Amateurs aren't the only ones who choke, as Robert Damron and
Dudley Hart proved by botching a putt and a pitch, respectively,
at the Nelson
This is an article from the May 24, 2004 issue
Tour players dread the word, but choke is what Damron (above) and
Hart did on the first hole of Sunday's playoff, handing the title
to Sergio Garcia. There's no other way to explain how Damron
could yip a four-foot putt and Hart could flub a basic pitch,
shots that either of those guys could normally pull off 100 times
in a row. But under pressure, Tour pros often get as nervous as
amateurs. Damron and Hart moved so quickly during the playoff
that they looked as if they simply wanted to get it over with.
Had they taken deep breaths, slowed down and focused on the
target--not the ball--one of them might have won.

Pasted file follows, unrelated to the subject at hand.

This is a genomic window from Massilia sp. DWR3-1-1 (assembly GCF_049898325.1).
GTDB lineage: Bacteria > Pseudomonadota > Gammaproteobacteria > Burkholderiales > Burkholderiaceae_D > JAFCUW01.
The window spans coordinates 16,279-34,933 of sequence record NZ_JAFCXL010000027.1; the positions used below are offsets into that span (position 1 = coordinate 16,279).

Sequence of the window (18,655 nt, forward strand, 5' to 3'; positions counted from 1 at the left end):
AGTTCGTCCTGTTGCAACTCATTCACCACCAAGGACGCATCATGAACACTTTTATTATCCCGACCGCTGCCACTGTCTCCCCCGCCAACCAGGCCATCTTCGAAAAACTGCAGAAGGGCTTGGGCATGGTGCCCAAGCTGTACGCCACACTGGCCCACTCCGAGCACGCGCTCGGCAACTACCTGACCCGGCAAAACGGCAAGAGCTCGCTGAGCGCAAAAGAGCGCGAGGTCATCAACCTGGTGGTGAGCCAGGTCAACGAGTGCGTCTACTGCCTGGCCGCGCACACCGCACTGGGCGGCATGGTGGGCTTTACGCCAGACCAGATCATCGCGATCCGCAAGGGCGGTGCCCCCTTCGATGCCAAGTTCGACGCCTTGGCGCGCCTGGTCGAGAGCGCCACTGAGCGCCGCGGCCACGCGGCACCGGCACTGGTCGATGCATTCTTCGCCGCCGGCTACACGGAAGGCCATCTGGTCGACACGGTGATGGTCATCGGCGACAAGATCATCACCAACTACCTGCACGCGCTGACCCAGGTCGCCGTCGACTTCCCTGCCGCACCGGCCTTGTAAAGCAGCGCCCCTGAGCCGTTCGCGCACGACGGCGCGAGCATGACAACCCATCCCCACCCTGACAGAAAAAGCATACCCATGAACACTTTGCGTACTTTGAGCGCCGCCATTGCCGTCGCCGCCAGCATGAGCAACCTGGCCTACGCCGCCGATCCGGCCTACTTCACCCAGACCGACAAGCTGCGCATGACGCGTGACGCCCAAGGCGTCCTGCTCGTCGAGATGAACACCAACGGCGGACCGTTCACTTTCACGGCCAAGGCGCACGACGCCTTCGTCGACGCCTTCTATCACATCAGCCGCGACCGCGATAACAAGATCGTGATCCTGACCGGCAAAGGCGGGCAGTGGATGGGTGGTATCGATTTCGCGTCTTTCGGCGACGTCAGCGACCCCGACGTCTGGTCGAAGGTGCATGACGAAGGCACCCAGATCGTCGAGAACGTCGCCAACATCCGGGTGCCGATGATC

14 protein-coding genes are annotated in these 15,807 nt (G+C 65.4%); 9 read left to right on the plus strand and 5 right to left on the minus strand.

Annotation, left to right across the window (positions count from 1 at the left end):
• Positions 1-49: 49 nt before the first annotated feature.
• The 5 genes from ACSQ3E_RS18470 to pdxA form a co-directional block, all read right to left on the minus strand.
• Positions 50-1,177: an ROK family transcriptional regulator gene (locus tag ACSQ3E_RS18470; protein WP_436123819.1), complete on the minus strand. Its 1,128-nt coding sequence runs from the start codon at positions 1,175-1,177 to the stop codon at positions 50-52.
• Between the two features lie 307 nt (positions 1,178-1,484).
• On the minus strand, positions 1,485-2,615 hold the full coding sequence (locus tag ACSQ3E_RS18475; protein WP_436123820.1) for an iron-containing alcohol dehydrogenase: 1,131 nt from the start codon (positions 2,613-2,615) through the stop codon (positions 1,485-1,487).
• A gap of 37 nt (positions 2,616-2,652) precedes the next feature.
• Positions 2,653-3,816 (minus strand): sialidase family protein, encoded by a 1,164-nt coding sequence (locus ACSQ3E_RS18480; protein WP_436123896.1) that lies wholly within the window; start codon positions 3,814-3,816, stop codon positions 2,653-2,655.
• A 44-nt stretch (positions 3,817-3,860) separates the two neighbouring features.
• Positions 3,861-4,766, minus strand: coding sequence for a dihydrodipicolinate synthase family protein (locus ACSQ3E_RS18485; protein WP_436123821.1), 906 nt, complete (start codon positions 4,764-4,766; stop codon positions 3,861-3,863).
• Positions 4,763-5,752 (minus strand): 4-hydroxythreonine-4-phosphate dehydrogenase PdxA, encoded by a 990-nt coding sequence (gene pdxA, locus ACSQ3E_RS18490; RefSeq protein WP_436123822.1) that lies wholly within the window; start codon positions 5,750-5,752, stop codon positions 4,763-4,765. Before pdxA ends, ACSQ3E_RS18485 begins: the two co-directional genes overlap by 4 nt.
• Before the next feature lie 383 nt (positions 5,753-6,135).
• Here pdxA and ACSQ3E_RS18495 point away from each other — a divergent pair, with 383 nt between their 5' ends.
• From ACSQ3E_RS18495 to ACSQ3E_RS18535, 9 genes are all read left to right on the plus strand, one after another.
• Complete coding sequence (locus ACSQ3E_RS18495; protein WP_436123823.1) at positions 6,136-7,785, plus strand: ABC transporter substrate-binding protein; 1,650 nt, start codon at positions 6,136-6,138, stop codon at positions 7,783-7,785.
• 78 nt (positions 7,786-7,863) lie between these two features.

Focus on the Target Under Pressure
When the heat is on, a golfer tends to focus his eyes and mind on
the ball. That interferes with the mind's natural ability to
facilitate hitting the ball directly at the target. To avoid such
a mistake, make an effort during your preshot routine to stare at
the target and glance at the ball, instead of glancing at the
target and staring at the ball. Focus on the target until the
image is set in your mind, then look at the ball and swing.
AND ANOTHER THING...
"I Love Tiger Woods's swing right now. He simply needs to
throttle down a tad to get his timing back."
"The asterisk people put by Byron Nelson's record 1945 season (18
victories, 11 in a row) because so many pros were off in World
War II is silly. Nelson would have won just as many if everyone
had been at home."
"Now that Lorena Ochoa has her first win, I expect her to contend
for the top spot on the LPGA money list."
Derek Hardy is the associate teaching director at Tierra Rejada
Golf Club in Moorpark, Calif.